She didn’t see the longhanging branch before her, so focused was she on the spot of light, and so it smacked her in the face. Elena shook it off and kept going, but misjudged the position of a tree and rammed half her body into it. Again, she didn’t stop. Just caught her breath and continued. Aye, there is a break in the trees! I willnae have to sleep in the forest after all. Elena smiled fully as she stepped through the break, finding herself facing what looked like a small town. Since night had long since fallen, the town was quiet. Elena drew neared, noticing that the spot of light she’d seen was just the collection of many candlelit cottages, the townsfolk already preparing for bed. She whispered a silent thank you that the streets of the town seemed mostly bare. A few chickens trotted by her, and she wondered briefly if they had escaped from their owners or if they had free range to walk around like this.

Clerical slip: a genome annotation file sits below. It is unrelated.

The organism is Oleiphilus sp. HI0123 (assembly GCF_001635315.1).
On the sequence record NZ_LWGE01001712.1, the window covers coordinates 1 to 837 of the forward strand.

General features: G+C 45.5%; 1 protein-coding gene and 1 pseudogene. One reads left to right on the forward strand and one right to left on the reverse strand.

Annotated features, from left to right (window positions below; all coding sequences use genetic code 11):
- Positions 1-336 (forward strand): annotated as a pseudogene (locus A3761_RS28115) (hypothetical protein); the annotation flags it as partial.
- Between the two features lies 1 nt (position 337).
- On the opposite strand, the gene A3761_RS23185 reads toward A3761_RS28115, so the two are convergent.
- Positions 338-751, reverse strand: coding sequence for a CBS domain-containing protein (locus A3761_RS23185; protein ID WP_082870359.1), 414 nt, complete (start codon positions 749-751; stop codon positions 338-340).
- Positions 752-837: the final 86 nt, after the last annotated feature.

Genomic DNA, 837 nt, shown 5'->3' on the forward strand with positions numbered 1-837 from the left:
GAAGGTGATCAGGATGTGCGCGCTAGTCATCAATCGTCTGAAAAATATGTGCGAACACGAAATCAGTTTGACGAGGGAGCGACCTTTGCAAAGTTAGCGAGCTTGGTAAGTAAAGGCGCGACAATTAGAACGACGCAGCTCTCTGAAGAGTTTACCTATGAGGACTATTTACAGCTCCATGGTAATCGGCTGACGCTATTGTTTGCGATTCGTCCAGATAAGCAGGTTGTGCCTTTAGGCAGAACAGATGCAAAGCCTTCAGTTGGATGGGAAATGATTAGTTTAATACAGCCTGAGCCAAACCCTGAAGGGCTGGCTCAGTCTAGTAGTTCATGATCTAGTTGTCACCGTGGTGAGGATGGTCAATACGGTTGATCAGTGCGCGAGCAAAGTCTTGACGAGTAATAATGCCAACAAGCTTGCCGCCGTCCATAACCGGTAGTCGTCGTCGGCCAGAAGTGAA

She tugged her earsaid closer to her body, fighting against the chilly breeze that wafted by. She had to find an inn quickly. “An inn, an inn, an inn,” she whispered to herself, her eyes scanning the straw-covered buildings she went by. Elena knew it was much too unsafe to be out here for long, but the shadows of the night made it difficult to see. She kept her eyes focused on the front of the buildings, but while she passed an apothecary, a blacksmith, and a few cottages, she saw no inn. “An inn, an inn,” she continued to whisper. It helped her focus and distract herself from the chill that was fast beginning to settle into her bones. She was concentrating so hard on finding that inn that she didn’t see the man before her until she nearly ran right into him. “Oh, forgive me,” she said quickly, trying to step around him. She kept her eyes on the ground, grateful that her earsaid covered most of her face.